Many of the newspaper and magazine reviewers who covered it during its initial run wrote it off as yet another low-budget Underground freak show, the kind of movie Andy Warhol and Jack Smith and the Kuchar brothers might have conjured if theyâ€™d all somehow hooked up at the right time (a prospect as forbidding as it is intriguing). â€œPortrait of Jasonâ€ isnâ€™t really an interview either, since the closest thing to a coherent question throughout is Carl Leeâ€™s repeated prodding of Jason from just off-camera (â€Hey, Jason . . . tell the Cop storyâ€; â€œTalk about Brother Toughâ€). Waxing poetic, Clarkeâ€™s Film-makersâ€™ Cooperative confrere Storm de Hirsch called it a â€œbold, incisive choreography, a dance of the human ego in all its ugly, beautiful nakednessâ€; Ingmar Bergman simply said it was the most fascinating movie heâ€™d ever seen (Bergman, of course, was checking in from Sweden, where black homosexual male prostitutes with a compulsive showbiz bent have never exactly been . . . underfoot).
â€œPortrait of Jasonâ€ is anything we can give a name to, it is a record of a performance, a performance ably assisted by a filmmaker who most assuredly knew what, and who, she was filming.
As a performer in his own Portrait, Jason Holiday is prodigious, altogether tireless. Despite his ironic refrain of â€œIâ€™ll never tell,â€ the only evident limits on what heâ€™s willing to recount are fixed on how much anyone wants to listen. Thereâ€™s his years of playing Houseboy to wealthy, dysfunctional white couples on Nob Hill in San Francisco, for instance. Or his other, more durable vocation as a male trollop, a â€œstone whore,â€ in his words, â€œballing my way from Maine to Mexico, and I ainâ€™t gotta dollar to show for it.â€ Thereâ€™s his turbulent childhood as Aaron Payne, an almost militant sissy living in the same house with a father who was anything but. And, of course, thereâ€™s that nightclub act. All of it is baseline raw material for the film, and he knows it.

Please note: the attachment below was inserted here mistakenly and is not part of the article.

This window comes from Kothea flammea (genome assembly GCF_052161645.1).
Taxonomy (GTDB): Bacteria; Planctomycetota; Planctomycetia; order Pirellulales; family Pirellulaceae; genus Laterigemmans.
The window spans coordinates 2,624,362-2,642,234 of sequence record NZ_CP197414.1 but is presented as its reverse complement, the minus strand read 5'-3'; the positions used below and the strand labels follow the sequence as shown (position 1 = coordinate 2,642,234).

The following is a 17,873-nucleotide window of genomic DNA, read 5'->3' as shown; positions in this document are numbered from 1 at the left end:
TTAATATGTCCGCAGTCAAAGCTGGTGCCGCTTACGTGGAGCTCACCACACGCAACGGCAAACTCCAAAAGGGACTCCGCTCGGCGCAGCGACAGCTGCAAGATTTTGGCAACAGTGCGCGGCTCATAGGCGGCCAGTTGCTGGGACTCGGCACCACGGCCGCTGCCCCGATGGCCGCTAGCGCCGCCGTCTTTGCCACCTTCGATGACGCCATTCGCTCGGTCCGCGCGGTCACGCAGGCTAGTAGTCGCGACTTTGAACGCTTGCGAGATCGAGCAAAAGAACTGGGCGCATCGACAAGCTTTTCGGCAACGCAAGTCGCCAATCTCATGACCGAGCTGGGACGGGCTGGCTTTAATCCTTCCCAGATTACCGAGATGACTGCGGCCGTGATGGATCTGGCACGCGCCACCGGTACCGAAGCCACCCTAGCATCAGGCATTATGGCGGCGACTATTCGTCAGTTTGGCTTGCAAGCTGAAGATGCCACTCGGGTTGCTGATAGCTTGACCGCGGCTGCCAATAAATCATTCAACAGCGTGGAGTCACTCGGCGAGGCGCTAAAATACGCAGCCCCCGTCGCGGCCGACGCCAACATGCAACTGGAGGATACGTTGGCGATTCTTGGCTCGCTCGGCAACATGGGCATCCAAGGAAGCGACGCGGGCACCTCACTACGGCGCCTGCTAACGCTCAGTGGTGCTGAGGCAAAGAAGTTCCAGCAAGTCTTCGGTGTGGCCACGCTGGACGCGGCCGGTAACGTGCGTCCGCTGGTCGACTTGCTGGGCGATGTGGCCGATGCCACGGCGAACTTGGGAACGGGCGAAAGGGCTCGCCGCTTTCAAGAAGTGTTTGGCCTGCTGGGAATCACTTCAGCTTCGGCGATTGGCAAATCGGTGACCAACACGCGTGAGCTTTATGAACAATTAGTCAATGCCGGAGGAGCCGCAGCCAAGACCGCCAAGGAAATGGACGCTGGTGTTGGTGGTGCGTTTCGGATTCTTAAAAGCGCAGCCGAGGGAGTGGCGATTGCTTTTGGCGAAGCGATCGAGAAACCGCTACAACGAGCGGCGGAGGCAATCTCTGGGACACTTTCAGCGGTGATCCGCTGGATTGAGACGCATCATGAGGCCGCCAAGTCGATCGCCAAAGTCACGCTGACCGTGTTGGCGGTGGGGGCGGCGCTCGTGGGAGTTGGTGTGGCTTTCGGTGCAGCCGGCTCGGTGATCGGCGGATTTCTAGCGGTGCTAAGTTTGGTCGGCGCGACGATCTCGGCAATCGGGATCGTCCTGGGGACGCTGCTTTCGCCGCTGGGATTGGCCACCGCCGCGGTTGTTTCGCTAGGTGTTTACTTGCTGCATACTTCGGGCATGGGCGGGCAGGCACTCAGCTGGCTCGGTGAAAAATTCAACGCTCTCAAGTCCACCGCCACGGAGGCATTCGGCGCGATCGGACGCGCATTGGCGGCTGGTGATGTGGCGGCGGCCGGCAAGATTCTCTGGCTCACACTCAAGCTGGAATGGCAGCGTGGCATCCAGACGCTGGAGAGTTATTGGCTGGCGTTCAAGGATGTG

After 105 minutes (out of nearly 12 hours filming) that sees him consuming virtually an entire quart of vodka â€” not to mention a joint the size of a Magic Marker â€” Jason never ceases to act out his life for Shirley Clarke. Sure, the booze and the weed might slow him down a little bit, help shift the act into a minor key, but his capacity for self-dramatization never lags, and the spirit with which he acts it out for the camera â€” whether heâ€™s raging or crying or brutally indicting himself for an evil-minded, mendacious fraud â€” only intensifies as the film runs through the camera. It would be baldly, cruelly inexact and easy to dismiss Jason as a benchmark drama queen as some did at the time, or a haunted, tragic figure symbolic of . . . everything. In the first place, drama queens are rarely this compelling. Whatâ€™s more, Jason is far too intelligent and too keenly awake to the absurdities in his life for his moments of excessive self-loathing to be anything more than another emotional hue on his palette, let alone the remnant of a wholly uncommon tragedy. In a very narrow sense, one could say his entire life has been one glorious hustle, a performance for the ages in which he takes a justifiable pride and finds a twisted but no less deserved dignity. Heâ€™s his own living, breathing club date.
Going on stage, while it could have put some much-needed bread in his pocket, wouldâ€™ve been awfully redundant.
The film was re-released on DVD in the U.K. in 2005. Hereâ€™s the audio track from the film in its entirety, which works remarkably well like a good episode of â€œThis American Lifeâ€ would.